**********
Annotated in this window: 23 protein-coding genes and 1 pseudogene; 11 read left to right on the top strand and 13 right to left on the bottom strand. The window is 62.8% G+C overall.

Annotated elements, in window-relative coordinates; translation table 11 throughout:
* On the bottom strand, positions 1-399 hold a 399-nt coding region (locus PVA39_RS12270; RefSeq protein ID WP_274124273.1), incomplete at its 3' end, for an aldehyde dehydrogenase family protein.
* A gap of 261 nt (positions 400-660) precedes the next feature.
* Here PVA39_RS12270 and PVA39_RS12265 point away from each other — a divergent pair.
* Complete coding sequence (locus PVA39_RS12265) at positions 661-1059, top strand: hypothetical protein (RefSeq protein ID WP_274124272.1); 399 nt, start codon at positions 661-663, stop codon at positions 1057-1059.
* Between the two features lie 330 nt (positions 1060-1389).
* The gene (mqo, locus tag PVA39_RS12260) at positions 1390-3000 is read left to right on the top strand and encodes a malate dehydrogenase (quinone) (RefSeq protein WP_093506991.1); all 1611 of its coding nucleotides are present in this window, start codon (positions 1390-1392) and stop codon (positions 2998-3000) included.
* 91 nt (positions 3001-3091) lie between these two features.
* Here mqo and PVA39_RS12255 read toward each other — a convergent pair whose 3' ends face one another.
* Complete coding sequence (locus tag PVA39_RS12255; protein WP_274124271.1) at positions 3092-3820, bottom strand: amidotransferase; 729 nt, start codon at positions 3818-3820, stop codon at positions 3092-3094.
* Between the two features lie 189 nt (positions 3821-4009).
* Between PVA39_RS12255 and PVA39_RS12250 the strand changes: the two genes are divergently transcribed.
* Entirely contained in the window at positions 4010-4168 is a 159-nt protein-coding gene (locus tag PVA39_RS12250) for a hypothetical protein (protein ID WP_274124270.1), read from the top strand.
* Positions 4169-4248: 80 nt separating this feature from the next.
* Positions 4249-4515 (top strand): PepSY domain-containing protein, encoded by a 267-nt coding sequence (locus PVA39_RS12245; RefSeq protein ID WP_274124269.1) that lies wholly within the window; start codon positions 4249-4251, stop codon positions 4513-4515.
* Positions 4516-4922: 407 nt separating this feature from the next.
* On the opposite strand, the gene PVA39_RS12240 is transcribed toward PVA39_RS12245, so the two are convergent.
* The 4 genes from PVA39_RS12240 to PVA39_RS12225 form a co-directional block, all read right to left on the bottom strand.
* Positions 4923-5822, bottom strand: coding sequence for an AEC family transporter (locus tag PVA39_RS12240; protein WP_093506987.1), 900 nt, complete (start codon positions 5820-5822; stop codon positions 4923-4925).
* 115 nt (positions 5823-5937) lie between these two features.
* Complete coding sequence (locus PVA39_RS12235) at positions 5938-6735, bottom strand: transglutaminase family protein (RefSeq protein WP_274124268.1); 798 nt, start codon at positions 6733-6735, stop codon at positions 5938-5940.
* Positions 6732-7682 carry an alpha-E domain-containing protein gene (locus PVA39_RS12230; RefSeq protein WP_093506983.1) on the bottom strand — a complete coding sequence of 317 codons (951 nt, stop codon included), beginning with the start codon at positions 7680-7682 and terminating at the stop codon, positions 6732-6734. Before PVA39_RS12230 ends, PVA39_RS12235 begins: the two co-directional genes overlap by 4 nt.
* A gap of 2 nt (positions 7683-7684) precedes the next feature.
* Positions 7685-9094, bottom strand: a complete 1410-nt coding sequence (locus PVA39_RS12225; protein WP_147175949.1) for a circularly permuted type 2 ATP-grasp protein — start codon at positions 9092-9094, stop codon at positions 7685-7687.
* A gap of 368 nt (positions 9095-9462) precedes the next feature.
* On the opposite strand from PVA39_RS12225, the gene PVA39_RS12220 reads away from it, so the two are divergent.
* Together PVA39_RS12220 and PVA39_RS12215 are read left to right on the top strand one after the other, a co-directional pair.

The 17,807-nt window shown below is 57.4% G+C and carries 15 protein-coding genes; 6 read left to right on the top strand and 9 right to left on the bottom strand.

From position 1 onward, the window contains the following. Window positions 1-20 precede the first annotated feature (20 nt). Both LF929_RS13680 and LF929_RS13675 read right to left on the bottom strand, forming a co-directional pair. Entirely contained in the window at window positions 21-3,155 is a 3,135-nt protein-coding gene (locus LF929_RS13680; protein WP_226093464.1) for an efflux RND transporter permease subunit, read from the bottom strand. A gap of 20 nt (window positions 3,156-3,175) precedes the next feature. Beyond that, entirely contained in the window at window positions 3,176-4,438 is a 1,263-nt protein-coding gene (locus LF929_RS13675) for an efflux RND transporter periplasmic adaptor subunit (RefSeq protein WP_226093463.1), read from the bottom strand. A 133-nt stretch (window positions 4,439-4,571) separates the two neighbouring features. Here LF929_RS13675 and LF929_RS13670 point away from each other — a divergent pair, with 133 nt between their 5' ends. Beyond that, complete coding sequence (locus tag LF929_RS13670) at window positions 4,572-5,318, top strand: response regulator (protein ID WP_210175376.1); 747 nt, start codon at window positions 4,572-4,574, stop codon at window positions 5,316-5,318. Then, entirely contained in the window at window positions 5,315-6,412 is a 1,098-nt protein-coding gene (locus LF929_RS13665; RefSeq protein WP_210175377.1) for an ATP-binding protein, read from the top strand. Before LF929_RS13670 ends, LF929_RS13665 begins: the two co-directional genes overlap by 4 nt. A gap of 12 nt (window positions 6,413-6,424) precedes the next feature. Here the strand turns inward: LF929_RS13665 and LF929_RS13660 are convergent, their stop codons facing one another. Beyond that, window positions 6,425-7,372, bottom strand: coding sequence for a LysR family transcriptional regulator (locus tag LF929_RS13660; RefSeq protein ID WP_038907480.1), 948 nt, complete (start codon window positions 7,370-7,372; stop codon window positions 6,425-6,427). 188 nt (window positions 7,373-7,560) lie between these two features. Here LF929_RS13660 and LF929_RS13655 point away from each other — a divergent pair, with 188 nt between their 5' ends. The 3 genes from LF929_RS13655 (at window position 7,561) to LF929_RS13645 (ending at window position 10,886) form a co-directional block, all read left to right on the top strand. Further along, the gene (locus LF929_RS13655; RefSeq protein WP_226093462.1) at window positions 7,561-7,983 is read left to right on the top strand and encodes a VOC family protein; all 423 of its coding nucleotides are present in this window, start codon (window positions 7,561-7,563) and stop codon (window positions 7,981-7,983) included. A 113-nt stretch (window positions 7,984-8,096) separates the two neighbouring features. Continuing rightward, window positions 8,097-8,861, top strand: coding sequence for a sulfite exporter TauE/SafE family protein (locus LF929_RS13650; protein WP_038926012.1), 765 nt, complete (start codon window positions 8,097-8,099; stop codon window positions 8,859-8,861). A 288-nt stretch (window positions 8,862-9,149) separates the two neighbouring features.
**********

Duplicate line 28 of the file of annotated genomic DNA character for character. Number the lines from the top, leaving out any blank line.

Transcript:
* Together PVA39_RS12220 and PVA39_RS12215 are read left to right on the top strand one after the other, a co-directional pair.